Would you look at that. All I needed was Reading Break to have some FOs to show for myself. A pair of socks which are now on their way to their future owner, and an Argosy to boot, using up most of one more ball of the bottomless Brunswick SheepsWool worsted stash:
Count me in with the fans of this pattern who are already crowding the blogosphere. The charts are small, easy to get the hang of. It's modular and could be adapted for just about any yarn. No wonder the Mason-Dixon ladies have already turned it into a blanket. The only drawback for me was how it started to wilt in at the sides, after blocking (probably a combo of the yarn and the lacy-ness of the pattern). But, it makes a nice light scarf that'll be even better for the spring/fall mid-range weather, and for the colder days it's long enough to wrap around twice. Three cheers.
Then, since I finally emailed something resembling a chapter draft to my supervisor yesterday (an almost-FO of another kind), and felt totally fried, I let myself swatch and cast on for 1930. I thought I would be saving this project for another couple months, figuring it would take me a while to look for the right yarn online and order it. But then last week, as G and I went on a run to Michael's, I saw the Paton's Grace on the shelf.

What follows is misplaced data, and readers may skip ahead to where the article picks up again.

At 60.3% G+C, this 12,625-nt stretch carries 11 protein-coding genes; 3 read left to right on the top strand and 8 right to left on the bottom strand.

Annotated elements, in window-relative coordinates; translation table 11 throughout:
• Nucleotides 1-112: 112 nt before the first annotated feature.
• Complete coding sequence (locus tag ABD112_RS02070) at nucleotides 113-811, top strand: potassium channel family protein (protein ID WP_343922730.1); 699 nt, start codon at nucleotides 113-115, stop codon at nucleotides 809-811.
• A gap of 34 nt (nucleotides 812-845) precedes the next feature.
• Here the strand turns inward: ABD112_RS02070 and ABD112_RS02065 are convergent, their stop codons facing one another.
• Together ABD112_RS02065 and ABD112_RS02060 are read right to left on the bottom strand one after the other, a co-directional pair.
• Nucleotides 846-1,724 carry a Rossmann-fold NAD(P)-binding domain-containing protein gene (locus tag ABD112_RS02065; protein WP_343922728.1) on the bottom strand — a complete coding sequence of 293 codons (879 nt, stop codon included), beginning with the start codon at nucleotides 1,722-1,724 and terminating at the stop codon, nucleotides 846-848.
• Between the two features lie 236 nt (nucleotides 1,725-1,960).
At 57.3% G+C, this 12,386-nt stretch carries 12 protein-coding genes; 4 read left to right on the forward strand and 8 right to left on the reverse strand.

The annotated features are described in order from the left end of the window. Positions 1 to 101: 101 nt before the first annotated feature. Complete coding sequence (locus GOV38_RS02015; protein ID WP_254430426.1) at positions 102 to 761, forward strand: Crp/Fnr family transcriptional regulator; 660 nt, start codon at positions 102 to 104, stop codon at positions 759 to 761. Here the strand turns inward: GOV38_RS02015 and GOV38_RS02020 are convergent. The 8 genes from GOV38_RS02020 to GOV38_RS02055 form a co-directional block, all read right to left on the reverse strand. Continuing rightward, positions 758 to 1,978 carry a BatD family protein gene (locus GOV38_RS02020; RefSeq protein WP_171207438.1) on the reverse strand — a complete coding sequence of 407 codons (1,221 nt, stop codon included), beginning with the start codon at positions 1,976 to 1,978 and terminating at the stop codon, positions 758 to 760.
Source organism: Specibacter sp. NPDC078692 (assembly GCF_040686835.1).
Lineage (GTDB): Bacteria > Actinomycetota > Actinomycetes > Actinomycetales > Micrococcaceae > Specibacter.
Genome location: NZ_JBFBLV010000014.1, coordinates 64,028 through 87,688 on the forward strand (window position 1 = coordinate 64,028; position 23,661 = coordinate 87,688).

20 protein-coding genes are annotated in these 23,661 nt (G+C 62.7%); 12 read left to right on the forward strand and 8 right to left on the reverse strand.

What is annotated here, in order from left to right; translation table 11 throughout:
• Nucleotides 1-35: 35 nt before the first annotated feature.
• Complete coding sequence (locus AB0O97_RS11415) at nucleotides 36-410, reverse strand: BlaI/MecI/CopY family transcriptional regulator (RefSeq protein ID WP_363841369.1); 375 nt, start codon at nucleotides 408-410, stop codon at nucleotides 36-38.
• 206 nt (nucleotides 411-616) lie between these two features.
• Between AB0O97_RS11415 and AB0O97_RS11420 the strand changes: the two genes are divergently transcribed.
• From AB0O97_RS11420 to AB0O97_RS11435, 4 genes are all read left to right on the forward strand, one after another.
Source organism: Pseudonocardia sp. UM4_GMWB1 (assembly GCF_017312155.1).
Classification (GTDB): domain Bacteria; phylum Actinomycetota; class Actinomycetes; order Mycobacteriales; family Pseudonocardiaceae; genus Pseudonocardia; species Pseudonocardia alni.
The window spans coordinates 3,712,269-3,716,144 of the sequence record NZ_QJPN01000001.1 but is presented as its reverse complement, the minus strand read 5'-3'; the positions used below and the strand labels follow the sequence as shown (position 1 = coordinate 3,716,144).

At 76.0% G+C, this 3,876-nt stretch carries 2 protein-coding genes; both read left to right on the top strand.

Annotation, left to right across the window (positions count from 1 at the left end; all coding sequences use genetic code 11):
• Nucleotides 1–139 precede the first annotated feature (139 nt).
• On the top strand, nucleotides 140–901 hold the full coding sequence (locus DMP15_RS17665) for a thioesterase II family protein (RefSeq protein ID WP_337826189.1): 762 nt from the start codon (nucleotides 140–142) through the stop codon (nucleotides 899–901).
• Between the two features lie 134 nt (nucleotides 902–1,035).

Now, I admit I've had my fair share of yarn snob moments over the years. (Ew, acrylic? Gag me. And that yarn selection at Michael's? Like, OMG, live in the now, people, we are so over all those Lion Brand and Bernat novelty blends, whatevs.) But then there are moments like last week when I remember that every yarn really does have A Place In This World and feel humbled. I'd written off good old dependable Patons for the shiny, shiny, Internet stores, but here was the perfect thing for this project, in every colour you could want. So we zipped down the highway to Len's Mill Store where it was discounted $0.50/ball more, and their sewing department had all the other notions I needed. Done and done.
The colour's a light taupe with a bit of a green-ish tint, called Champagne. Champagne undies. Plotz with me.
When I read the pattern and saw she was getting 6 stitches per inch on 2.75mm on sport weight cotton, I thought this was a little cracked out. Then I tried it for myself. After swatching on 3.25mm and found it too tight, I swatched on 3.50mm and did get gauge. Only to complete the bra band and find it was almost 4 inches too big. Ripped it out, re-measured, went again on 3.25mm which might now be leaning to the snug side, but there's room to stretch in blocking. It was then, after nursing my whimpering wrists and fingers, that I rethought the author's 2.75mm. And remembered that this is cotton and loose tension is your friend. And if I never again have to cast on a row of 200 cotton stitches, I can live with that.
This afternoon, I have one little letter to work on, then it's on to the next piece. Fun. Oh, and it's full of snow outside and there's hot cups of cocoa for my sad hands to hold. Someone stop me from eating the marshmallows right from the back instead of putting them in the cocoa where they belong.